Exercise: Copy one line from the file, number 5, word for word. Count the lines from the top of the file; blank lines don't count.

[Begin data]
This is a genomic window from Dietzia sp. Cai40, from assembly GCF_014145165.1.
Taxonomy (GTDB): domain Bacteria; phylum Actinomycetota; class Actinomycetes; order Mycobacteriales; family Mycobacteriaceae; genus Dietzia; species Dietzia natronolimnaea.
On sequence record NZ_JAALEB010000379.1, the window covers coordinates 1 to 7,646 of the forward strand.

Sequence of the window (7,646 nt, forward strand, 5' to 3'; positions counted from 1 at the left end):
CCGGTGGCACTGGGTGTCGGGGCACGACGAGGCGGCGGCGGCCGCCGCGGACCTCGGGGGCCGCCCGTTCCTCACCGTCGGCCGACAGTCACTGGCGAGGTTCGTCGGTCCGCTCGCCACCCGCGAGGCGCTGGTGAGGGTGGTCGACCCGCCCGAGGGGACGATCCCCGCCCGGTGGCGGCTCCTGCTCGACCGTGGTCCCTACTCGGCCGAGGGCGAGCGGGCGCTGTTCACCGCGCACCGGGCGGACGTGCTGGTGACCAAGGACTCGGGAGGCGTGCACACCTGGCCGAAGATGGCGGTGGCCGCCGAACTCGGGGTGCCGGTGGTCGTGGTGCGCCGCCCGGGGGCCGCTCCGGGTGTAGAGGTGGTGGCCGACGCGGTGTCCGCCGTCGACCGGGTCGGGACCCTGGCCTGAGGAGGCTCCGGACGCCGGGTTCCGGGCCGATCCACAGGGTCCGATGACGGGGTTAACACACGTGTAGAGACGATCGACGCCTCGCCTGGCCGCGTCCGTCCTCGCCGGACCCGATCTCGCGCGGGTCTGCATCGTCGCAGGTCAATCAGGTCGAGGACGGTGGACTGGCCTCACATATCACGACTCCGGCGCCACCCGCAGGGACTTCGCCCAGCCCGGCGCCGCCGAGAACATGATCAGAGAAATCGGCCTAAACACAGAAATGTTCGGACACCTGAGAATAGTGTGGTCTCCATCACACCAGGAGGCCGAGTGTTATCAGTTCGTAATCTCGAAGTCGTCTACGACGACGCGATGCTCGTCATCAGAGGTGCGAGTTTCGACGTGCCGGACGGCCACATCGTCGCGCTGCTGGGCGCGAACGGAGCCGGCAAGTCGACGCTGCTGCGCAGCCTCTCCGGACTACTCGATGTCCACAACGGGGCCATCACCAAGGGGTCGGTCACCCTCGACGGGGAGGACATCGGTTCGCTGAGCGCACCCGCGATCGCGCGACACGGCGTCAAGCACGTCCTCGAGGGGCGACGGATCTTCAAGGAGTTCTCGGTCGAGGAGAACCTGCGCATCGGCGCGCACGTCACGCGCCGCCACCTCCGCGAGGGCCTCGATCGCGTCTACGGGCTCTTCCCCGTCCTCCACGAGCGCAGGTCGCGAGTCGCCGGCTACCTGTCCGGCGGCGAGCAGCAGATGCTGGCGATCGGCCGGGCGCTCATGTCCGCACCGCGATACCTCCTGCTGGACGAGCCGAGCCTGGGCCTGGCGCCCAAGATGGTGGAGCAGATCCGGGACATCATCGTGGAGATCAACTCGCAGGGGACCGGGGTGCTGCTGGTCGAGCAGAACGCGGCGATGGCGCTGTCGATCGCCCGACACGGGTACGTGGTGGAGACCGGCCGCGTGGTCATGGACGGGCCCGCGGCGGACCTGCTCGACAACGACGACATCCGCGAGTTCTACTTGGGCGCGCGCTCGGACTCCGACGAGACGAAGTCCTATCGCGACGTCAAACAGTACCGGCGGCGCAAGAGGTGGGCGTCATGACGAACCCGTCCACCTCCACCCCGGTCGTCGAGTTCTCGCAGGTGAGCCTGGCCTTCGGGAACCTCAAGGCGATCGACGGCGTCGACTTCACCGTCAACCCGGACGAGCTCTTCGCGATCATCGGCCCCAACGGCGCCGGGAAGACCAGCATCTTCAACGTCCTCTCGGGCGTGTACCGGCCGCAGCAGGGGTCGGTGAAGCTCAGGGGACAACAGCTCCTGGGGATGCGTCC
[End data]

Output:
CCGGTGGCACTGGGTGTCGGGGCACGACGAGGCGGCGGCGGCCGCCGCGGACCTCGGGGGCCGCCCGTTCCTCACCGTCGGCCGACAGTCACTGGCGAGGTTCGTCGGTCCGCTCGCCACCCGCGAGGCGCTGGTGAGGGTGGTCGACCCGCCCGAGGGGACGATCCCCGCCCGGTGGCGGCTCCTGCTCGACCGTGGTCCCTACTCGGCCGAGGGCGAGCGGGCGCTGTTCACCGCGCACCGGGCGGACGTGCTGGTGACCAAGGACTCGGGAGGCGTGCACACCTGGCCGAAGATGGCGGTGGCCGCCGAACTCGGGGTGCCGGTGGTCGTGGTGCGCCGCCCGGGGGCCGCTCCGGGTGTAGAGGTGGTGGCCGACGCGGTGTCCGCCGTCGACCGGGTCGGGACCCTGGCCTGAGGAGGCTCCGGACGCCGGGTTCCGGGCCGATCCACAGGGTCCGATGACGGGGTTAACACACGTGTAGAGACGATCGACGCCTCGCCTGGCCGCGTCCGTCCTCGCCGGACCCGATCTCGCGCGGGTCTGCATCGTCGCAGGTCAATCAGGTCGAGGACGGTGGACTGGCCTCACATATCACGACTCCGGCGCCACCCGCAGGGACTTCGCCCAGCCCGGCGCCGCCGAGAACATGATCAGAGAAATCGGCCTAAACACAGAAATGTTCGGACACCTGAGAATAGTGTGGTCTCCATCACACCAGGAGGCCGAGTGTTATCAGTTCGTAATCTCGAAGTCGTCTACGACGACGCGATGCTCGTCATCAGAGGTGCGAGTTTCGACGTGCCGGACGGCCACATCGTCGCGCTGCTGGGCGCGAACGGAGCCGGCAAGTCGACGCTGCTGCGCAGCCTCTCCGGACTACTCGATGTCCACAACGGGGCCATCACCAAGGGGTCGGTCACCCTCGACGGGGAGGACATCGGTTCGCTGAGCGCACCCGCGATCGCGCGACACGGCGTCAAGCACGTCCTCGAGGGGCGACGGATCTTCAAGGAGTTCTCGGTCGAGGAGAACCTGCGCATCGGCGCGCACGTCACGCGCCGCCACCTCCGCGAGGGCCTCGATCGCGTCTACGGGCTCTTCCCCGTCCTCCACGAGCGCAGGTCGCGAGTCGCCGGCTACCTGTCCGGCGGCGAGCAGCAGATGCTGGCGATCGGCCGGGCGCTCATGTCCGCACCGCGATACCTCCTGCTGGACGAGCCGAGCCTGGGCCTGGCGCCCAAGATGGTGGAGCAGATCCGGGACATCATCGTGGAGATCAACTCGCAGGGGACCGGGGTGCTGCTGGTCGAGCAGAACGCGGCGATGGCGCTGTCGATCGCCCGACACGGGTACGTGGTGGAGACCGGCCGCGTGGTCATGGACGGGCCCGCGGCGGACCTGCTCGACAACGACGACATCCGCGAGTTCTACTTGGGCGCGCGCTCGGACTCCGACGAGACGAAGTCCTATCGCGACGTCAAACAGTACCGGCGGCGCAAGAGGTGGGCGTCATGACGAACCCGTCCACCTCCACCCCGGTCGTCGAGTTCTCGCAGGTGAGCCTGGCCTTCGGGAACCTCAAGGCGATCGACGGCGTCGACTTCACCGTCAACCCGGACGAGCTCTTCGCGATCATCGGCCCCAACGGCGCCGGGAAGACCAGCATCTTCAACGTCCTCTCGGGCGTGTACCGGCCGCAGCAGGGGTCGGTGAAGCTCAGGGGACAACAGCTCCTGGGGATGCGTCC